Hands on my bread!
by Andrew Whitley
Bread is on the rise. In one sense this is always true, but it hardly applies to industrial loaves, sales of which – in the UK at least – have been in steady decline since World War 2. It is real bread that is making a comeback, defined as being made without additives, fermented for several hours and always touched by human hands.
The rise of real bread attests to a slow ferment of social change. The superficial attraction of ‘convenience’ cannot for ever mask the bland uniformity of processed food, nor supplements compensate for a drastic decline in the nutrient density of basic foodstuffs. Alarmed by the evidence of diet-related ill-health, people are asking where their food comes from and how it is produced. For some, the move to re-skill is prompted as much by an instinctive rage against the machine as by imminent unemployment. For others, it is the personal inability to digest industrial bread that propels them to take matters into their own hands. And of course, once you start making your own, you discover the fun and fulfilment to be had from this simple, creative and nourishing process.
But this is also about power. Bread and related products (pizza, burger buns etc) still form a significant part of the diet. The ‘grain chain’ from soil to sandwich links powerful interests in plant breeding, agriculture, milling and baking, not to mention the speculators whose gambling has so distorted commodity prices of late. To buy bread at the supermarket, especially if low price is the reason, is to be in thrall to these self-interested forces. ‘The distinguishing sign of slavery is to have a price, and to be bought for it’, wrote John Ruskin. But the hand that proffers the credit card can also knead the dough. Baking your own bread is a small act of self-reliance with revolutionary potential. For many it is the first step on a journey to take control of how we nourish ourselves.
The uncomfortable truth is that we cannot trust market capitalism to foster health (or fairness, for that matter), except in the form of added-value niche products. The fate of bread, which stands as a symbol for all food, is instructive. In the past 50 years, wheat has been aggressively hybridised to yield more and to go better (bigger, quicker) through the mixers, moulders and ovens of industrial baking. These modern varieties contain significantly fewer micronutrients (and more intolerance-triggering compounds) than older ones. Millers rip the grain apart and leave so little vitality in their basic white flour that the law insists they add four synthetic nutrients in a vain attempt to make good the deficit. Bakers have replaced fermentation time with additives and enzymes (which in the UK are not declared on labels) and now millions find they cannot eat such loaves without bloating or other digestive discomfort. So there are many reasons why taking time to make your own bread, and taking an interest in where the grain and flour comes from, are both radical and rational responses to the distortions and deceptions of our commodified food culture.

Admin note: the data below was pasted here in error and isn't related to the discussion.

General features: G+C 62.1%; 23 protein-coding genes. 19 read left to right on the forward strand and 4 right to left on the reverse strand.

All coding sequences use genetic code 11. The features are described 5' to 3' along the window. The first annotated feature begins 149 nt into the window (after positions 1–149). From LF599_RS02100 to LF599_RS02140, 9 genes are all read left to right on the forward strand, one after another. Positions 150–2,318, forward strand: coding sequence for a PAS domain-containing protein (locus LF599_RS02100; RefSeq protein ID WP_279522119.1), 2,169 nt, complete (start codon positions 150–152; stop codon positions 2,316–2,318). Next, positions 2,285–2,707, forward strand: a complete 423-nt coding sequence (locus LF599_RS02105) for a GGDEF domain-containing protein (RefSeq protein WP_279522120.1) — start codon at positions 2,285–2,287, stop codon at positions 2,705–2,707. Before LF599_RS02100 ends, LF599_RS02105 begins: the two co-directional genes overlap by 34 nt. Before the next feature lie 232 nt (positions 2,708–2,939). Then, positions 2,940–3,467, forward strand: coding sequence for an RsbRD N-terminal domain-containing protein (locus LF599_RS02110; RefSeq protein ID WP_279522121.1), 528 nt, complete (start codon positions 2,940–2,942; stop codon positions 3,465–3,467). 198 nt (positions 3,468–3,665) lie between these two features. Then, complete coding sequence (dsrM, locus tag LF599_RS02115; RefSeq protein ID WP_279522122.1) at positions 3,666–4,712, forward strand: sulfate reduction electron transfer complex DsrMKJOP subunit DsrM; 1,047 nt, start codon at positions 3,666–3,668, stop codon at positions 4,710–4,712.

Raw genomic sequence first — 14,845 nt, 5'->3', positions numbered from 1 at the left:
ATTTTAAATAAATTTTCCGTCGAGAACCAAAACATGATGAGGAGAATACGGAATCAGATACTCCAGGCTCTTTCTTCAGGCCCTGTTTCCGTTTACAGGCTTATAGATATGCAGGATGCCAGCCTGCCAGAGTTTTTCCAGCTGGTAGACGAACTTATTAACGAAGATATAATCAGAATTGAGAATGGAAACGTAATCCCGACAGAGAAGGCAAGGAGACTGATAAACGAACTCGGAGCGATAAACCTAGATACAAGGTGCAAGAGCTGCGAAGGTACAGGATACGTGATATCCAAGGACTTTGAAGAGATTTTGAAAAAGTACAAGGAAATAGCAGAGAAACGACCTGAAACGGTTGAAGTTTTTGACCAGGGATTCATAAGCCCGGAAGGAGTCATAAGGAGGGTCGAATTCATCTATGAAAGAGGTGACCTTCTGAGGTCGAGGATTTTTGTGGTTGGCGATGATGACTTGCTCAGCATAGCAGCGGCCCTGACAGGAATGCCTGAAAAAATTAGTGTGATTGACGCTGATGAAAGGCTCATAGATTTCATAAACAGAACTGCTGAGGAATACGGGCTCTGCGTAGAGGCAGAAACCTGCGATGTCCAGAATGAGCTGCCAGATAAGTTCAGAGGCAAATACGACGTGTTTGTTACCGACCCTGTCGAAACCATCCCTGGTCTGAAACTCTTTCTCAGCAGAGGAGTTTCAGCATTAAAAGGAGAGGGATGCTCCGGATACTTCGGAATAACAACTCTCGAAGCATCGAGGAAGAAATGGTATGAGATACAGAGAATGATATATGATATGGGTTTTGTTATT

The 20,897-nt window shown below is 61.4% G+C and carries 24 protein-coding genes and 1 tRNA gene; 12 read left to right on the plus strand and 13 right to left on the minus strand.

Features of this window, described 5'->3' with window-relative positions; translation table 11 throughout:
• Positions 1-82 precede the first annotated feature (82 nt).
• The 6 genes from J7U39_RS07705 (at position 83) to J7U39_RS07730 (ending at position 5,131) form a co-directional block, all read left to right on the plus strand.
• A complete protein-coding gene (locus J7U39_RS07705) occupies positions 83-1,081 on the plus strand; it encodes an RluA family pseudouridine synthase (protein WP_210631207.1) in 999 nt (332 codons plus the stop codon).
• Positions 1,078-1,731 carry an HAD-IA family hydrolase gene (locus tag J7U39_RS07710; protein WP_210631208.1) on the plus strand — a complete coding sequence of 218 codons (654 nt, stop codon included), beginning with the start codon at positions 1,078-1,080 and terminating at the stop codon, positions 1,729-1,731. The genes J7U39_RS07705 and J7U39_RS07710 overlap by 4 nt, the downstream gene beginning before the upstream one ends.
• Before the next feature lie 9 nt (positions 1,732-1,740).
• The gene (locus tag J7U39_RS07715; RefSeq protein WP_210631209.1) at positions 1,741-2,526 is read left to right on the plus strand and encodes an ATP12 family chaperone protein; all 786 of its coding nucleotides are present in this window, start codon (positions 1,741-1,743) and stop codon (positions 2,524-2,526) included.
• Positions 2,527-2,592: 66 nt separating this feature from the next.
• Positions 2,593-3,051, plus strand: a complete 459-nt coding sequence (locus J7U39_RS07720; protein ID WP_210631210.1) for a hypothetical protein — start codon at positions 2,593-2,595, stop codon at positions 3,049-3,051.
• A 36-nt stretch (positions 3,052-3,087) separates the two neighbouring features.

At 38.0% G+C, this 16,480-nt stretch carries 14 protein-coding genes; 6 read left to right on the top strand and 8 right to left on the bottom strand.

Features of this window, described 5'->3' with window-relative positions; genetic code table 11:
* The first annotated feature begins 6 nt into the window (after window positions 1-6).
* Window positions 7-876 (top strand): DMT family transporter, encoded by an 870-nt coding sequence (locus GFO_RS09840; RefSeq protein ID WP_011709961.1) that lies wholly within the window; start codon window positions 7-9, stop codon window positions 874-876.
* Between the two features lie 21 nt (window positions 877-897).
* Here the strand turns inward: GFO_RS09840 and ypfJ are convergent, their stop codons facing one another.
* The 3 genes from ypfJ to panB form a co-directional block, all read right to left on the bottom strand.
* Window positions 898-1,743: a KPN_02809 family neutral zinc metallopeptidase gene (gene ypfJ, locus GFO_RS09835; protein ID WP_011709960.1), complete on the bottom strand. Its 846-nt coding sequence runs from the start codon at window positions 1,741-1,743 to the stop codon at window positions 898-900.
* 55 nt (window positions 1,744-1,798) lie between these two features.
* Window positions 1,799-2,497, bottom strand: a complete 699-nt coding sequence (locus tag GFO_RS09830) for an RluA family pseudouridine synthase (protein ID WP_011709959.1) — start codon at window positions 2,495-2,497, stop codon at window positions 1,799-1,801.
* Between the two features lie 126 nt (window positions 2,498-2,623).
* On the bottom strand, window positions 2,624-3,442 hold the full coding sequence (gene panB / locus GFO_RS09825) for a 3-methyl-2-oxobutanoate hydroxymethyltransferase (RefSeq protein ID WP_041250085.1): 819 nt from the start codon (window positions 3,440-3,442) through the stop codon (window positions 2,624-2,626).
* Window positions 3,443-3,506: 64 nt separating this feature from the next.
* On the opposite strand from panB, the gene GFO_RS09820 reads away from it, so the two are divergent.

Taking bread into our own hands is about more than the production of sustaining food products, important though that is. In the age of ‘no-time dough’ and ‘instant’ yeast we forget that for most of our bread-eating history, it was a given that the mysterious force which brought flour and water to life and made bread rise was passed on from one batch to the next. Bread therefore speaks of continuity, of the unseen work of transformative agents, of real nourishment being dependent on creating the right conditions for the work of transformation to occur, of patience, hope, watchfulness, humility and, ultimately, wonder and gratitude. In this way, for instance, Christ’s statement that he came so that people should ‘have life more abundantly’ is not so much about material accumulation, which is an output, as about getting the transformative process right by which healthy life can pass from one organism to another. If we do get that right, we have a sustainable system that will bring a certain harvest; if we get it wrong, life (in any meaningful sense) comes to an end.
Teaching breadmaking I am struck by the way people are moved by the process. ‘There is nothing more satisfying than knowing you can feed your children with exciting and nutritious bread’, wrote one student. ‘My future is fermenting slow and sure’, said another, easily adopting the life-changing metaphor. ‘It all starts with a loaf of bread, which is a very powerful thing’, says Connor Rose, the first baker in Breadshare, our local community-supported bakery. Making bread with others, for others, is an antidote to the atomised and selfish striving that is sometimes said to be ‘human nature’. Economic growth counts for little without companionship, as the rate of depression and anxiety in ‘advanced’ societies indicates. And companions (from the Latin cum, panis, ‘with’, ‘bread’) may be those with whom you make or share bread.
So when we see community bakeries beginning to appear in a country like Britain where 95% of the loaves people eat are factory pap, we are right to feel hopeful. For it would only take 75,000 neighbourhood bakers to make the 12 million or so loaves bought each day. Working in threes, that would be 25,000 micro bakeries – or rather fewer than exist right now in a similar sized country, France. If just one in every 35 of the 2.6 million unemployed people in Britain opted for good ‘company’ rather than the dole, we’d have bakers a-plenty to bring real bread to every community in the land.